The Federal Trade Commission and the Department of Health and Human Services said on Wednesday that they would examine the causes of generic drug shortages and the practices of “powerful middlemen” that are involved in the supply chain.The federal agencies’ inquiry is aimed at the group purchasing organizations and drug distributors that have been in the spotlight in recent months as drug shortages reached a 10-year peak. The agencies want to examine the companies’ influence on how the drugs are sold to hospitals and other health facilities, assessing whether the middlemen put pressure on pricing and manufacturing that led to breakdowns.During Congressional hearings in the last year, oncology experts have testified about the effects of the shortages, describing difficult decisions that for...
Brooke Ellison, Prominent Disability Rights Advocate, Is Dead at 45
Health

Brooke Ellison, Prominent Disability Rights Advocate, Is Dead at 45

Brooke Ellison, who after being paralyzed from the neck down by a childhood car accident went on to graduate from Harvard and became a professor and a devoted disability rights advocate, died on Sunday in Stony Brook, N.Y., on Long Island. She was 45.Her death, in a hospital, was caused by complications of quadriplegia, her mother, Jean Ellison, said.As an 11-year-old, Brooke had been taking karate, soccer, cello and dance lessons and singing in a church choir. But on Sept. 4, 1990, she was struck by a car while running across a road near her home in Stony Brook. Her skull, her spine and almost every major bone in her body were fractured.After waking from a 36-hour coma, she spent six weeks in the hospital and eight months in a rehabilitation center. And for the rest of her life she was de...
Memory Loss Requires Careful Diagnosis, Scientists Say
Health

Memory Loss Requires Careful Diagnosis, Scientists Say

A lengthy report by the Department of Justice on President Biden’s handling of classified documents contained some astonishing assessments of his well-being and mental health.Mr. Biden, 81, was an “elderly man with a poor memory” and “diminished faculties” who “did not remember when he was vice president,” the special counsel Robert K. Hur said.In conversations recorded in 2017, Mr. Biden was “often painfully slow” and “struggling to remember events and straining at times to read and relay his own notebook entries.” So impaired was Mr. Biden that a jury was unlikely to convict him, Mr. Hur said.Republicans were quick to pounce, some calling the president unfit for office and demanding his removal.But while the report disparaged Mr. Biden’s mental health, medical experts on Friday noted tha...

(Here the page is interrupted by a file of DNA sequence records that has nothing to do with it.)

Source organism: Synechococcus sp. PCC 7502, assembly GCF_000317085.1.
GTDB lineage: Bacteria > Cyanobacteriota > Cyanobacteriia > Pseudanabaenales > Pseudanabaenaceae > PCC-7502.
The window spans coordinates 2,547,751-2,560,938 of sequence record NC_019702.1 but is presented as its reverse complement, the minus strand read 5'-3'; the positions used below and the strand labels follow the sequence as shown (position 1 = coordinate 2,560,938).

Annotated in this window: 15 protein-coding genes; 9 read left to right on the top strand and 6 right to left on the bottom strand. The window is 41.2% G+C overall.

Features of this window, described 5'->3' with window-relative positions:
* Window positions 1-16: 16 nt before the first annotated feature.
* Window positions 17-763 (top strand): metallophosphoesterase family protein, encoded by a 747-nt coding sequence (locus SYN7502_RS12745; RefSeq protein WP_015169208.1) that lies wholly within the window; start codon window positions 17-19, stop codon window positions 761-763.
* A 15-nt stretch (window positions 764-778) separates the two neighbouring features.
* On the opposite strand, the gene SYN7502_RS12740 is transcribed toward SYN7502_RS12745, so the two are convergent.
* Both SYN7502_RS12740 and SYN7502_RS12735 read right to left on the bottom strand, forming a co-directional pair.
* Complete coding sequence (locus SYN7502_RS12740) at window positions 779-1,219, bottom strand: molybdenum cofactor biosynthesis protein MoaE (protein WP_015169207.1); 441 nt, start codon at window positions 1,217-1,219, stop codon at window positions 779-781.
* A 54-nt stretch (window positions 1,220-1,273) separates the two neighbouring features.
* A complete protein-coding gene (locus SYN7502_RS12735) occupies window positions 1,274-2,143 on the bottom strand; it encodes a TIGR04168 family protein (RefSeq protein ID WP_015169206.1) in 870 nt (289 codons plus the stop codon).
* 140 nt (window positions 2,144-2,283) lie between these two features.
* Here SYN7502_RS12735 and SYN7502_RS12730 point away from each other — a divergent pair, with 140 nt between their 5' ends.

J&J, Merck and Bristol Myers Squibb CEOs Will Testify at Senate Hearing on Drug Prices
Health

J&J, Merck and Bristol Myers Squibb CEOs Will Testify at Senate Hearing on Drug Prices

The chief executives of three major pharmaceutical companies are set to appear in front of the Senate health committee on Thursday to defend how much they charge for drugs in the United States, drawing them further into a confrontation with lawmakers and the Biden administration over the cost of some of the most widely used prescription medications.The three executives scheduled to testify — Joaquin Duato of Johnson & Johnson, Robert M. Davis of Merck and Christopher Boerner of Bristol Myers Squibb — are expected to clash with the health committee’s chairman, Senator Bernie Sanders of Vermont, an independent who has made reining in drug prices a signature cause of his late-career years in Congress.Mr. Sanders plans to focus the hearing on why drug prices are higher in the United States...
Cancer Diagnosis Like King Charles’s Is Not Unheard-Of
Health

Cancer Diagnosis Like King Charles’s Is Not Unheard-Of

A patient checks into the hospital for a routine procedure to treat an enlarged prostate. And, unexpectedly, a test done in the hospital — perhaps a blood test or an X-ray or an examination of the urethra and the bladder — finds a cancer.Apparently, something like that happened to King Charles III. When the British monarch was treated for an enlarged prostate in January, doctors found a cancer that the palace said is not prostate cancer. Charles started treatment Monday. The palace did not disclose what had led to the king’s diagnosis.While some prostate specialists like Dr. Peter Albertsen at the University of Connecticut called such situations “pretty rare,” other doctors said they were not unheard of.Dr. Otis Brawley, an oncologist at Johns Hopkins Medical Center in Baltimore, said a ma...